On September 22, 2009, the Internal Revenue Service (the Service), in a non-binding generic legal advice memorandum, (the Memorandum) issued guidance that could adversely impact investment funds that engage in indirect lending to US borrowers. The Memorandum dealt with the US federal income tax treatment of certain lending activities of foreign corporations and non-resident aliens conducted within the US through unaffiliated agents. The conclusions in the Memorandum are very significant because the Memorandum indicates that the Service may assert that certain offshore investment funds may be subject to US federal income tax on interest received from US borrowers.
In the Memorandum, the Service concludes that a foreign corporation that originated loans in the US through an agent had effectively connected income, although the foreign corporation approved and signed the loan documents outside of the US. The activities of the US agent, which included soliciting and negotiating terms of loans, were attributed to the foreign corporation without regard to whether the agent may have been an agent of independent status.
The Memorandum did not address:
- The extent of the foreign company’s lending activities in the US (such as the number of loans originated)
- When and if similar lending activities performed by an agent on behalf of a non-US person who is resident in a country that has entered into a tax treaty with the US would cause such person to have a permanent establishment in the US
- Whether loans acquired by a non-US person from affiliated or unaffiliated persons who were the initial lenders (“season and selling”) would be treated as effectively connected income
The Service put the investment fund community on notice that it is aware that other lending strategies have been employed by foreign corporations and non-resident aliens and that it intends to address those strategies in the future.
Summary of Memorandum
A foreign corporation, organized in a country that does not have an income tax treaty with the US, having no US office or employees located in the US, pursuant to a service agreement, outsources the origination of loans to US borrowers to an unrelated US corporation. The US corporation performs, from its office located in the US, all activities relating to the loan origination, other than the final approval and signing of the loan documents by employees of the foreign corporation who are regularly located at the office of the foreign corporation outside the US, including solicitation of US borrowers, negotiation of the terms of the loans and performance of credit analyses with respect to US borrowers. The US corporation’s activities relating to loan origination are conducted on a considerable, continuous and regular basis. Under the service agreement, the foreign corporation remunerates the US corporation on an arms-length basis for its services.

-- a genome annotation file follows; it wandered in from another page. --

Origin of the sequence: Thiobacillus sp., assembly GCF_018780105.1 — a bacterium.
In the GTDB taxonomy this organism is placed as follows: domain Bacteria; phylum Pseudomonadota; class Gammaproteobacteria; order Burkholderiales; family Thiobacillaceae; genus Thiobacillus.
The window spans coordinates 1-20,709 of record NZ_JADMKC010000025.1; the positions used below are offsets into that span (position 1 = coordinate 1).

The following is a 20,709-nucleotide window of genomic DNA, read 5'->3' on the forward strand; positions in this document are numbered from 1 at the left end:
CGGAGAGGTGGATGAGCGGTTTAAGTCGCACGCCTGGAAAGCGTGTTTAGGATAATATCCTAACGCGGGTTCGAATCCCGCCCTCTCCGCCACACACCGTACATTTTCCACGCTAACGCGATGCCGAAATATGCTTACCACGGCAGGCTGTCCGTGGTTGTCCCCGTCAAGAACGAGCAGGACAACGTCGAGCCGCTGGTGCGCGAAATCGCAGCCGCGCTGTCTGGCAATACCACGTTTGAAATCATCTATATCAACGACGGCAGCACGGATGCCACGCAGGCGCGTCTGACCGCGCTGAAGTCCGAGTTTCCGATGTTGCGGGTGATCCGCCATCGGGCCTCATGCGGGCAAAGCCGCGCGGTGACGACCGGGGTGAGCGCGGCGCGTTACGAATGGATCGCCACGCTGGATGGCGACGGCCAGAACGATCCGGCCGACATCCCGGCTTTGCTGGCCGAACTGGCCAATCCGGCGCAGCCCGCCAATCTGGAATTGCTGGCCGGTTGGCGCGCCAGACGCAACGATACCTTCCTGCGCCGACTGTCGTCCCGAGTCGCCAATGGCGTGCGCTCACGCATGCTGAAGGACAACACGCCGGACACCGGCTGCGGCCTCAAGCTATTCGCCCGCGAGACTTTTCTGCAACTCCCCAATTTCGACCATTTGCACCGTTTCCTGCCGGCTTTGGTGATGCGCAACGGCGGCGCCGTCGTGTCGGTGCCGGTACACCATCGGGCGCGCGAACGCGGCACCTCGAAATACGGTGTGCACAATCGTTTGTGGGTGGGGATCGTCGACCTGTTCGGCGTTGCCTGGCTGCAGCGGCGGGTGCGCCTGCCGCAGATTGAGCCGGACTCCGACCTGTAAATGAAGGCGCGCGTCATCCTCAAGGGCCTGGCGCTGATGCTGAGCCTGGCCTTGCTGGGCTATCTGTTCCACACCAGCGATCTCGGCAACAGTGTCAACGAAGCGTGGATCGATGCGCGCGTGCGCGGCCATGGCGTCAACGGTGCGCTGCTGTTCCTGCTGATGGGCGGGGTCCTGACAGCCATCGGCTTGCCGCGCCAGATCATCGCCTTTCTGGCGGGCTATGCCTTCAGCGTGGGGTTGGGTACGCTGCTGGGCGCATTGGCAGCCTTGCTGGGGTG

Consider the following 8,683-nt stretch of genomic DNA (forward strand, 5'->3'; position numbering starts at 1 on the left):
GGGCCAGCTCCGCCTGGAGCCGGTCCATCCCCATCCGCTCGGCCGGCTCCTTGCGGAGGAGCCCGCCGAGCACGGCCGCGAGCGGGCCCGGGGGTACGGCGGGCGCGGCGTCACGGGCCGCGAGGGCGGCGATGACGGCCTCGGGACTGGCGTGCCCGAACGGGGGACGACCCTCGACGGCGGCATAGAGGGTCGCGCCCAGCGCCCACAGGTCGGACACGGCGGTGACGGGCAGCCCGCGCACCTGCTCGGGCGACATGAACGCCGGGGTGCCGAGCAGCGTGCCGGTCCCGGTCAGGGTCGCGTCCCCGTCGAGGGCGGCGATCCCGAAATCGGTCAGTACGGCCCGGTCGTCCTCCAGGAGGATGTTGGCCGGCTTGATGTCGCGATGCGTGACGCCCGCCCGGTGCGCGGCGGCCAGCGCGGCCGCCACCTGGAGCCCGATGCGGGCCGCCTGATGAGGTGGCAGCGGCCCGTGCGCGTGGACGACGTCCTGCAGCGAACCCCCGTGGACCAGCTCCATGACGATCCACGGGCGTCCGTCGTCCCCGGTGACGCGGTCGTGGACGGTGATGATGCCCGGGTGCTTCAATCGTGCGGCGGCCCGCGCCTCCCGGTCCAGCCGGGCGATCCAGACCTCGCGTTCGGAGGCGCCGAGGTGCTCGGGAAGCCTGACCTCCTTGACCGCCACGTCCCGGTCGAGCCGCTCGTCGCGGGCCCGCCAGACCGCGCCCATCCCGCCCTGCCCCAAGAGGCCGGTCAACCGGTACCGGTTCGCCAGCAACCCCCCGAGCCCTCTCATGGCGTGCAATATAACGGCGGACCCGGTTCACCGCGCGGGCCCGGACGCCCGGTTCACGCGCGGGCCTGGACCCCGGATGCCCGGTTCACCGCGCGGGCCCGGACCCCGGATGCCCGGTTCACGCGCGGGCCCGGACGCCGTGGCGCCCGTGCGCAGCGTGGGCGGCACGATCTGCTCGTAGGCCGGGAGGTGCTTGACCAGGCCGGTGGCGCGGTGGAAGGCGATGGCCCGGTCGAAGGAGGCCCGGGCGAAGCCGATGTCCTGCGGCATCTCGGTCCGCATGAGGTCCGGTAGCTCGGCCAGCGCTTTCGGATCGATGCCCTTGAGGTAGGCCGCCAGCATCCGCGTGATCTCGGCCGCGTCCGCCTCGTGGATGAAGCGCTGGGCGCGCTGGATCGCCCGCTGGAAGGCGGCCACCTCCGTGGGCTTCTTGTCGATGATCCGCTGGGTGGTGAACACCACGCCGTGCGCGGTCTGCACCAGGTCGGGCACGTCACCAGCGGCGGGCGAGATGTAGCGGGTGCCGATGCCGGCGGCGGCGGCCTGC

The Service concludes that, although the US corporation does not have authority to conclude contracts on behalf of the foreign corporation, the US corporation performs activities that are a component of the foreign corporation's lending activities, such as the solicitation of customers, the negotiation of contractual terms and the performance of credit analyses, which, in similar circumstances, courts have found an agency relationship to exist in fact and have attributed the activities of the US agent, to the foreign principal in determining whether the foreign principal conducted considerable, continuous and regular activity within the US. The Service, citing case law in which courts have held that the activities of a US corporation, although nominally an independent contractor and not an agent, were attributed to a foreign corporation where the activities of the US corporation were in fact those of an agent, concludes that the activities performed by the US corporation are attributable to the foreign corporation for purposes of determining whether the foreign corporation engages in a trade or business within the US. The Service also concludes that, because the lending activities of the foreign corporation, which were carried on by the US corporation, were considerable, continuous and regular, the foreign corporation is engaged in a US trade or business.
The Service concludes that the interest income that the foreign corporation receives with respect to the loans originated in the US is effectively connected with the conduct of a trade or business within the US because the foreign corporation is engaged in a banking business and such interest income is “attributable to an office in the US.” For this purpose, the US office may be that of the taxpayer or that of a person other than the taxpayer. Thus, the US corporation’s office satisfies the office requirement because the day-to-day activities required of the foreign corporation's lending business take place there.
The Service further states that the foreign corporation’s interest income is effectively connected income because a US office materially participated in the origination of the loans.
Finally, the Memorandum states that the IRS understands that non-US persons may be using other strategies to engage in lending activities that give rise to effectively connected income and encourages the IRS field operations to develop fact patterns addressing these strategies for future analysis.